Writing is like Kung Fu: often described by people who wish they did it better.
One of the biggest battles a writer fights is with their own will. What happens, I think, is a conflict between need and weariness. Writing takes a long time, and in spite of my forever need to write, I can see the long, tiring road that starts at my fingertips and inches into the future. The sight of it is a challenge, but it’s so very, very tiring.
I think a lot of us writers like to write about writing because it’s an easy way to scratch the itchiness that constitutes the framework that we build our personalities on. It’s better than submitting to writer’s block, even if it’s an ironic exercise. I can’t conjure the focus to work on my project, so I’ll spend a few hours telling other people how to focus better. It’s a satisfying hypocrisy, and I indulge in it professionally.
I wrote about a process I’ve been using with some success to step past writing and get work done. Here’s the thing I wrote…
Since writing this, I’ve finished a substantial manuscript and afterward slid into the painful mush of being between projects. Which, to be real, I never think of myself as being. When between projects, I’m working on projects. It’s a lifestyle choice. I get grumpy if I don’t at least write a few pages in my notebook. I think it has a similar function to dreaming for me. It keeps me at emotional equilibrium.
Upon finishing that substantial manuscript, I started writing pages and pages of notes about another story idea I’ve got. I had to find my way into the story, which is a whimsical way of figuring out a) the details of plot and character without which it wouldn’t have been a story, and b) whether I even like the story.
For the last week or so, that’s been most of my writing. Notebooking and coffee and loud music. I’m in a metal mood, I guess. I’m catching up on the history of metal. I always claim to be a metalhead, but there are a half dozen bands that I’ve never spent any familiar time with. I made a playlist to educate myself. It’s not a clever playlist, perhaps. It doesn’t have anyone you haven’t heard of, but it contains the most “essential” bands according to the metal scholars I know. It’s a little embarrassing to admit that I’ve not spent much time listening to some of these bands…but I digress.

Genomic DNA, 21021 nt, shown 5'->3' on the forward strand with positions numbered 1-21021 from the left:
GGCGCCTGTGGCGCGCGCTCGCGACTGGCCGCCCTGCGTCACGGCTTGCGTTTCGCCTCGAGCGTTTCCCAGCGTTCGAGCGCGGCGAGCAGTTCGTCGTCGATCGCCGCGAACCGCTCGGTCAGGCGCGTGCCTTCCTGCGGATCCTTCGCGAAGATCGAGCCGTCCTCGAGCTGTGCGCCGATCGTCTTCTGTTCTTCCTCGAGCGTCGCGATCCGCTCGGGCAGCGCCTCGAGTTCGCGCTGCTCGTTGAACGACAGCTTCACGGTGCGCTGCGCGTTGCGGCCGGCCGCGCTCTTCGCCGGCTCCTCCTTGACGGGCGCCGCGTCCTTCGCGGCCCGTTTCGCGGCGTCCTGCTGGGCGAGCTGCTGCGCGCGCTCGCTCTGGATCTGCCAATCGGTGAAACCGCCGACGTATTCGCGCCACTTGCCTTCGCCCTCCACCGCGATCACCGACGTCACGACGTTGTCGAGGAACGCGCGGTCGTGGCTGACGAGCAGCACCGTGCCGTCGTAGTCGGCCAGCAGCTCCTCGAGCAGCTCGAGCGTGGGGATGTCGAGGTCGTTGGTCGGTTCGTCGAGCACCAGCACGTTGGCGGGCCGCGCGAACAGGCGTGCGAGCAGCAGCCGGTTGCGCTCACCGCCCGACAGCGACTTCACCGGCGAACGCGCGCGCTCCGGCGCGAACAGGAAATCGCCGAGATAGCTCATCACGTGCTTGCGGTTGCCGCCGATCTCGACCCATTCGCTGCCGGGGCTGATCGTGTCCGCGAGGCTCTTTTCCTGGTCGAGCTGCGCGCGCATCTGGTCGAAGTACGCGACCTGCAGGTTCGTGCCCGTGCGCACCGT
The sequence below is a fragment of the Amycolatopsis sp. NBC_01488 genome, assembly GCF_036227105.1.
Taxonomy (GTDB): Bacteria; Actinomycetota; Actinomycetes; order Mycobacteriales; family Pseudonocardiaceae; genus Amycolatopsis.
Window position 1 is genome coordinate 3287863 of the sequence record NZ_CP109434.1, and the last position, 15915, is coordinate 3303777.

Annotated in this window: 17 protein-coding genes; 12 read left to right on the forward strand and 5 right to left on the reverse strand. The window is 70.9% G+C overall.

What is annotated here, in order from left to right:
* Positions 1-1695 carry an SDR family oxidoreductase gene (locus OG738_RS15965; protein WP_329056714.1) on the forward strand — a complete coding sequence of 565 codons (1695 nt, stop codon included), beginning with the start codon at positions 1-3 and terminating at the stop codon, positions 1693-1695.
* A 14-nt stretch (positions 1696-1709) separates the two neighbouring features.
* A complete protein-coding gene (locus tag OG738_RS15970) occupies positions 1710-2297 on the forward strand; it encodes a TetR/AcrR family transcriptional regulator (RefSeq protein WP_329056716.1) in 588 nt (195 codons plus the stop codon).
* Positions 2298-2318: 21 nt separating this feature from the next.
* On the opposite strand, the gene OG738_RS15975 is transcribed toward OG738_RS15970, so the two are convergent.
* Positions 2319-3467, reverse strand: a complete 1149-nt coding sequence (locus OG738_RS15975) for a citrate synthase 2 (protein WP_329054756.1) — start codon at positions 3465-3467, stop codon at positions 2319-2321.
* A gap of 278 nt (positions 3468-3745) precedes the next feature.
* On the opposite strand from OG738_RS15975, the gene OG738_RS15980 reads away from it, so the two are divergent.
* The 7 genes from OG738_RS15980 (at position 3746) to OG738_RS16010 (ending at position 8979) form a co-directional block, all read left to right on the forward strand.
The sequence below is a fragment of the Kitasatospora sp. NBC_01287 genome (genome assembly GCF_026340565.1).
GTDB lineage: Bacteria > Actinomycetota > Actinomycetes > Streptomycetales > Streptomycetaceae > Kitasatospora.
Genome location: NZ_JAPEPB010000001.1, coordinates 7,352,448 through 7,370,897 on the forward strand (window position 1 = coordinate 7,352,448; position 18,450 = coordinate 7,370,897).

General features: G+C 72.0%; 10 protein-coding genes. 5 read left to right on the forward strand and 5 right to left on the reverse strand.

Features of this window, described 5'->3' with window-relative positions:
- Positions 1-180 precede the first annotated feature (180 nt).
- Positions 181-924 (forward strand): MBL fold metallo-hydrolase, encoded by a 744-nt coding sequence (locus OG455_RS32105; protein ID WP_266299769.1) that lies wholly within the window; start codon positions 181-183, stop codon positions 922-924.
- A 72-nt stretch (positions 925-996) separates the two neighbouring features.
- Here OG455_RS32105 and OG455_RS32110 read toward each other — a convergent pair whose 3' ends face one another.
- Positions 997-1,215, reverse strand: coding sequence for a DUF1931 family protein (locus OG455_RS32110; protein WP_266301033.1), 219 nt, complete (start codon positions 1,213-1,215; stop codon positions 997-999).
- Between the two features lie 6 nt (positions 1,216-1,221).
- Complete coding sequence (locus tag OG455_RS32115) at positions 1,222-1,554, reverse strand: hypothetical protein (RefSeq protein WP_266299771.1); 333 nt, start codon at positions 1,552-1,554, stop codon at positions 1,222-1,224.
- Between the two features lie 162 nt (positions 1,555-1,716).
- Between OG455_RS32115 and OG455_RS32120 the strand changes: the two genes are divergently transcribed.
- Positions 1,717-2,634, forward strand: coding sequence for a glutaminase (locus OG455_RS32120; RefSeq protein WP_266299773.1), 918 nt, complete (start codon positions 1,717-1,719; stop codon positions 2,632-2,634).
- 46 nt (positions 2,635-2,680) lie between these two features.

The goal with the notebooking was to worm my way into a new novel, sort of put some electricity into the process. I filled, like, a quarter of my notebook with world building and characters for a fantasy novel about lightning and rain and cowboys and Rube Goldberg machines. It’s going to be a good time.
Then, the day before yesterday, I felt an old familiarity: a pressure to start the manuscript.
The process is working.
Except that I started the wrong damned manuscript. Instead of starting the novel about the lightning and the Rube Goldberg machines, I started a manuscript that I did a hell of a lot of notebooking over a few months back. A quarter of my notebook’s full of the rainy cowboys and their lightning, and the prior quarter is about this OTHER project. The secret project. The one that’s, in part, about vampires.
So…success! No writer’s block.
But writing is like Kung Fu: I don’t understand how it’s like a river either, but it is.
Ragged Museum: Untidy Stories
Ragged Museum: Untidy Stories - Kindle edition by Blakemore, Oliver. Download it once and read it on your Kindle…